Global Voices - Syria's Rebellious Women Films | Institute for War and Peace Reporting
Syria's Rebellious Women
Stories give a rare insight into a side of Syria often absent from the news.
Female activists who remain in rebel-held parts of Syria face numerous complex challenges. As well as facing the constant danger of bombing by the Assad government’s air force, these women have to battle the conservative traditions of a male-dominated society, aggravated by a militarised environment from which many civilians have fled. Facing restrictions on their movements, dress and behaviour, and often disapproval from their families, they nonetheless continue to work both to document the war and to help people who suffer injury, displacement and poverty.In a series of short documentaries made over 18 months in northern Syria, filmmaker Zaina Erhaim introduces five women from different backgrounds but with the common goal of helping their fellow-citizens.
Waed and Manar both left their families in government-controlled areas to move to rebel-held areas of Aleppo, working as paramedics in field hospitals and on the front lines.
Zein was released from 14 months in a government prison to find her home completely destroyed and her family displaced. She too became a paramedic, working in the Dar Shifaa field hospital alongside her friend Ahed. Known as “the troublemaker” by her friends, Ahed was at the vanguard of demonstrations in Aleppo, against both Assad’s government and Islamic State. Despite beatings and humiliation meted out by both forces, she continues to do relief work.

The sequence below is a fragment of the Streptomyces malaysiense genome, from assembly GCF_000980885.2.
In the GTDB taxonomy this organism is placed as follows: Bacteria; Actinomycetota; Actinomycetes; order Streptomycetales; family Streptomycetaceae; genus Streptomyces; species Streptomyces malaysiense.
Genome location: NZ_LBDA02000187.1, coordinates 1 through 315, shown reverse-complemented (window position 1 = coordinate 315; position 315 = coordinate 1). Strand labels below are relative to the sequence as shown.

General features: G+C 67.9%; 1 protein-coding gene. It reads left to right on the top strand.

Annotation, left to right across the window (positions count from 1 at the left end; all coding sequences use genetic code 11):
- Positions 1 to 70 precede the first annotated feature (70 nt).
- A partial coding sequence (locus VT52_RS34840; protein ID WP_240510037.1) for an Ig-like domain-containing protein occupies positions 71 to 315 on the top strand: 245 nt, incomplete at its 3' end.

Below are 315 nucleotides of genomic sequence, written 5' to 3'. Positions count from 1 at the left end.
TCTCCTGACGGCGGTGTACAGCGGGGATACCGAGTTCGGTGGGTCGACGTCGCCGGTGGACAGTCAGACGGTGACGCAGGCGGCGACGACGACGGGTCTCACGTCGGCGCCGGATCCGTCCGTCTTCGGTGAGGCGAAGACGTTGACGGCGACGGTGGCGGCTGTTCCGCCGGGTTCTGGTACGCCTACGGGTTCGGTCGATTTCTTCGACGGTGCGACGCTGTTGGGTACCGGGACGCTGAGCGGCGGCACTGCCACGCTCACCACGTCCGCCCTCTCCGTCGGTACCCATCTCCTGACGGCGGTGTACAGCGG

Community activist Ghalia has faced repeated attack in her home town in Idlib province. Undeterred, she has founded a series of centres that provide vocational training to local women, and remains committed to trying to improve their lives.
Note that three of the five films have now been made available for public viewing and can be seen above.
Zaina Erhaim, the director of this series of documentaries, is a Syrian journalist and project coordinator for the Institute for War & Peace Reporting. Over the last two years, she has trained about 100 citizen reporters from inside Syria, approximately a third of them women, in print and TV journalism, and has helped establish many of the new emerging independent newspapers and magazines in the war torn country. This year, Zaina won the Peter Mackler Award for Courageous and Ethical Journalism.
Zaina Erhaim. (Photo: Hayyan Alyousouf)
“What I’ve been trying to do, myself, in the last four years is to speak more about life, because what we're only getting [from media reporting] is just ISIS, regime bombing, and now lots of air forces interfering in our sky.
What is missing from the news is the actual life.”
Syrian Journalist and IWPR Project Coordinator
“Want to know about my time in detention?
I can summarise it in a few words: I would say it is a cemetery for the living.”